This has happened to Great Britain, gentlemen, not just because a labor government is now in its fourth year of power, not just because some 300,000 British dwellings were demolished or damaged beyond use by the enemy during World War II, but because of steps taken in previous decades moving toward Government ownership of residential property.
These steps were taken, gentlemen, under the familiar argument that we hear now of "cooperation between the Government and private enterprise in housing.” The machinery through which the state controls housing production today is an inheritance from the tiniest grants of power over land and property to local governments in Great Britain as far back as 100 years ago. It was expanded and made more powerful by the reliance upon the Government for the building of wage earners' dwellings between World War I and World War II, when the British Government built about 700,000 units.
The machinery consists not only of statutes but of an equally powerful factor, an entrenched bureaucracy, if you please, the people whose jobs depend on the perpetuation and expansion of Government housing. Out of those beginnings, out of the creeping socialism of the past hundred years, and more spectacularly out of the past 30 years, this great Nation, the original home of private enterprise and small pro
prietorship as we know it, has come to a place where the present Minister of Health, Mr. Aneurin Bevan, can say in the Parliament in support of his present housing measure-he said this about 3 weeks ago, and incidentally I know the gentleman, and he is one of the most amazing and colorful characters I have ever met in public life:
A house is far too complex a product of modern society to be left to unplanned initiative. Therefore, it is essential that the state should take a hand in the provision of the modern necessity and do so by making housing a service. That can be accomplished by reposing it in the custody of a public authority. This is especially the case where there is competition for houses. Only à public authority can choose between the relative claims of different applicants for houses. That cannot be done by private persons acting upon private enterprise only.
Beginning on a notable scale after World War I, the British sacrificed traditional rights in small proprietorship to political expediency. The Conservative Party as well as the Liberal Party and the Labor Party consented and went along with the tide. To my mind, the entire story points the moral of how utterly impossible it is to stop socialism at a given point in time, regardless of the original limitations set forth in legislation. It also shows how impossible it is to stop the spread of socialism at a given level of individual income.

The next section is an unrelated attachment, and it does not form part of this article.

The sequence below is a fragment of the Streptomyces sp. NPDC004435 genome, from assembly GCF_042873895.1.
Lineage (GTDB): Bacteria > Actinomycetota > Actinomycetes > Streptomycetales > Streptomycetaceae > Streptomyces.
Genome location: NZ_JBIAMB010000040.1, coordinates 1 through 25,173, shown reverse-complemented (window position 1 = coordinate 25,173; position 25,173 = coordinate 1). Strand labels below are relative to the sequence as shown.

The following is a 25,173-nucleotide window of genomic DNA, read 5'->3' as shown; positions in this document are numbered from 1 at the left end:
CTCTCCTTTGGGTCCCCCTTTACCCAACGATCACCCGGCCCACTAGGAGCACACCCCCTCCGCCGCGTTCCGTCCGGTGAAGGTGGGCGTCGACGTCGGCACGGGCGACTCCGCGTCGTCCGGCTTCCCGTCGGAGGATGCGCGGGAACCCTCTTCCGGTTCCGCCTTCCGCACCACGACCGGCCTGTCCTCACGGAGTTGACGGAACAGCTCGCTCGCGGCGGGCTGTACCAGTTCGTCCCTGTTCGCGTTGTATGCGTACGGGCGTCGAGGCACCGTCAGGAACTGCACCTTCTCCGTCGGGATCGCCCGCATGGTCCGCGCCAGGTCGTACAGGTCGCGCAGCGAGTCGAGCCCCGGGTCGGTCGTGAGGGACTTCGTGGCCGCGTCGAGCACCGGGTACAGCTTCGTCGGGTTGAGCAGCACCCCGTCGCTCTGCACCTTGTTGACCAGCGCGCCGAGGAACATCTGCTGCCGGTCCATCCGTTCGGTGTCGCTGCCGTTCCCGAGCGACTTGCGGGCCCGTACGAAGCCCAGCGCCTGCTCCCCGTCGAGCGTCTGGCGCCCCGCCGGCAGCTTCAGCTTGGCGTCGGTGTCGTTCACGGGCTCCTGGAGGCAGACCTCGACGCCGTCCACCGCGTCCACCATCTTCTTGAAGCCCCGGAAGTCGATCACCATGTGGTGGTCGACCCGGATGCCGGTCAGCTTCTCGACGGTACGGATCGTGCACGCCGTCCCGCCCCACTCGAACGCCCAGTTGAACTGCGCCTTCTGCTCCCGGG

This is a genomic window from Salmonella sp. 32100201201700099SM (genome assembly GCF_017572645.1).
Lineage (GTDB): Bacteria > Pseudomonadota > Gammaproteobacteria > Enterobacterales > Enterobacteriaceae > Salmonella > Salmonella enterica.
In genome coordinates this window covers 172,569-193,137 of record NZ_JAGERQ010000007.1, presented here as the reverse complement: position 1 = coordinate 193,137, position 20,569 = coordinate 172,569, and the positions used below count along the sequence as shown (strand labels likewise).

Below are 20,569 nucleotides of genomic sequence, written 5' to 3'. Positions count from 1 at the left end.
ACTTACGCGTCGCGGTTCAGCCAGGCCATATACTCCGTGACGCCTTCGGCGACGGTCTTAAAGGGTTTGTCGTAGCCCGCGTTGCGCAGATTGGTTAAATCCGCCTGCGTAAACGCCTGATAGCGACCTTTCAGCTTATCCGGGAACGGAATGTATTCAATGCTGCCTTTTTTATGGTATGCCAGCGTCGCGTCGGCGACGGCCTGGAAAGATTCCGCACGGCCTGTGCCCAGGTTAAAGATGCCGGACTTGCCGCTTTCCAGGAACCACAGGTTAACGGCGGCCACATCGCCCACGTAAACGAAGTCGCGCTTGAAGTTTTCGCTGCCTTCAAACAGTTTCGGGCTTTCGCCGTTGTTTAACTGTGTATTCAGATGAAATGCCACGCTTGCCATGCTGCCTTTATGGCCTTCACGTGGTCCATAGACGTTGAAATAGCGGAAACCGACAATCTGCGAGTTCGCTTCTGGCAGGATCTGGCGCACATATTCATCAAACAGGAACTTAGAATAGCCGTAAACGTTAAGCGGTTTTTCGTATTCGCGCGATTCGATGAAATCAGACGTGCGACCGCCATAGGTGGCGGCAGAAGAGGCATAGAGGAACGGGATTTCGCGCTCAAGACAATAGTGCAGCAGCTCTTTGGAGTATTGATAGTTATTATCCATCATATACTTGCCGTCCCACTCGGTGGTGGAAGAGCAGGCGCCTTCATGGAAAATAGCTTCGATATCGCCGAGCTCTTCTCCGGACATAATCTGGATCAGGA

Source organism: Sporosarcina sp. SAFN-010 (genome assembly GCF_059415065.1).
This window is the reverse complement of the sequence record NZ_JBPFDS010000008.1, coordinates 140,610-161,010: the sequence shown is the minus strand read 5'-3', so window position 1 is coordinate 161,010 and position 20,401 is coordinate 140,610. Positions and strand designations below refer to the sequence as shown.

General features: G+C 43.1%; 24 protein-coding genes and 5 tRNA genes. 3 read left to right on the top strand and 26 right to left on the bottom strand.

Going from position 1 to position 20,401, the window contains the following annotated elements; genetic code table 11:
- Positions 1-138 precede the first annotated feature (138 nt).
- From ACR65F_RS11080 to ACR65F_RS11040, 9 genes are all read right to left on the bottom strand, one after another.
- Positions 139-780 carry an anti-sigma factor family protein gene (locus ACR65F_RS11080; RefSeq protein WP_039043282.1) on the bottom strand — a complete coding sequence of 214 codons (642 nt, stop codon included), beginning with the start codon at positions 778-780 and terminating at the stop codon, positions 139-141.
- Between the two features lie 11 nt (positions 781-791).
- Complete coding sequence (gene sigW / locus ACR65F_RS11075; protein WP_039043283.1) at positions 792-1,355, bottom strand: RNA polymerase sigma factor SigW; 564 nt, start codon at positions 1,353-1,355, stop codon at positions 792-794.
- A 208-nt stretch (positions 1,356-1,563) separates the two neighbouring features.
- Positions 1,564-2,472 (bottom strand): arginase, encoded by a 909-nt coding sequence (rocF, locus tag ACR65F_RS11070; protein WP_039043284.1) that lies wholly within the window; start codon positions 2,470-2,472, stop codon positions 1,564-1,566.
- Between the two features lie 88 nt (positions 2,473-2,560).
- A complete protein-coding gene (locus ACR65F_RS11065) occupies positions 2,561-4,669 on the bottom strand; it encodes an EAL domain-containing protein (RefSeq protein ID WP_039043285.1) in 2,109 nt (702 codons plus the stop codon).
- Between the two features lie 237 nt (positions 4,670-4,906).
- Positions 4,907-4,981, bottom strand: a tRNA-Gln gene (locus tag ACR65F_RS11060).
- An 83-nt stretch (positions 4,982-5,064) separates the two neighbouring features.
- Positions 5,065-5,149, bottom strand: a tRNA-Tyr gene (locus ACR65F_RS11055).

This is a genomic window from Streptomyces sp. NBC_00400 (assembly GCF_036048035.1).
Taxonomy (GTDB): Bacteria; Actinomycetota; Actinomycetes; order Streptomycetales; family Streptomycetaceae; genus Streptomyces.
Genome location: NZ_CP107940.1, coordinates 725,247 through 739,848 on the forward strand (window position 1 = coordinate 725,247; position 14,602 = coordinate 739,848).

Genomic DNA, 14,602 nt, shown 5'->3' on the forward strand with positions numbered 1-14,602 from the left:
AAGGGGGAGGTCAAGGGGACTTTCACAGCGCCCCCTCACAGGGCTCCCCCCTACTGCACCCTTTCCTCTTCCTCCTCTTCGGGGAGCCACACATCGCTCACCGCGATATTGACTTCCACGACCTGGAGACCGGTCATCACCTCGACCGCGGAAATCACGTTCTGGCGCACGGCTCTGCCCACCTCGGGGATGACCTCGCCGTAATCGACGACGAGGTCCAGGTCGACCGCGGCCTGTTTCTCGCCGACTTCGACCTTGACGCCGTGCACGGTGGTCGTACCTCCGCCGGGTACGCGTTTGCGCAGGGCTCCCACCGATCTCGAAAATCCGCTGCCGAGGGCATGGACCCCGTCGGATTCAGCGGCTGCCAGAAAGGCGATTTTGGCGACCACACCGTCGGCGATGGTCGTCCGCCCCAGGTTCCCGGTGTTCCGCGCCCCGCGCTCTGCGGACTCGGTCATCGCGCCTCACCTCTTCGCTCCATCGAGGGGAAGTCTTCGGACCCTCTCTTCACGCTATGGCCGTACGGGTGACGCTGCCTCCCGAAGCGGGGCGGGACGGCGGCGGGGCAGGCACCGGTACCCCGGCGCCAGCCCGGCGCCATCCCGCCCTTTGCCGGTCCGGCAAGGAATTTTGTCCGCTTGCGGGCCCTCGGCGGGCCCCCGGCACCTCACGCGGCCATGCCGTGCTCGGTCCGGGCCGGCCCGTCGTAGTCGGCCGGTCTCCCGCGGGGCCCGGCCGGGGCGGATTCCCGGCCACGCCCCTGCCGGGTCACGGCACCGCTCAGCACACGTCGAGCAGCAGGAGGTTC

Briefly, I want to cite the situation as to the production of an adequate supply of housing today. The members of the committee well know that the labor government in Britain is to all intents and purposes a centralized socialist government attempting to carry out the orthodox and traditional socialist objectives within the framework of parliamentary institutions. In the field we are discussing the government has elaborate rules and red tape which bind the housing industry.
In fact that Britain is spending as large a proportion of its total national income on housing as it did before the war, but is producing barely half the number of houses it did then, is traceable in substantial part to the delays and arbitrary procedures of a bureaucracy. Since World War II only 367,761 permanent houses have been built.
It is now required that there be four public housing units for every new one to be privately owned. Before World War II Great Britain established a housing record for a nation of its size, creating 2,500,000 new permanent units in 8 years, of which 1,800,000 were built by private enterprise for private ownership.
There are now 50,000 houses for which contracts have been signed and on which building has not even started. The Town and Country Planning Act of 1947 which forces a landowner to pay a development charge on the increased value of his land as a result of improvements, has prevented thousands from even entertaining the thought of building.
Rent control freezes rents on 8,500,000 houses at such low levels that the owner's properties are almost confiscated. The 156,667 temporary houses were built at an average of $5,512, exclusive of land, roads, sewers, and services. This should be compared with a cost of not over $1,000 for permanent housing before World War I.
Although homes are desperately needed in Britain and there is material on the island sufficient for 140,000 houses, and although 100,000 building tradesmen are out of jobs, the houses are not being produced in any substantial quantity.
It is not difficult, on the practical side, to see why. I happen to have had a period of practical experience of building houses in Co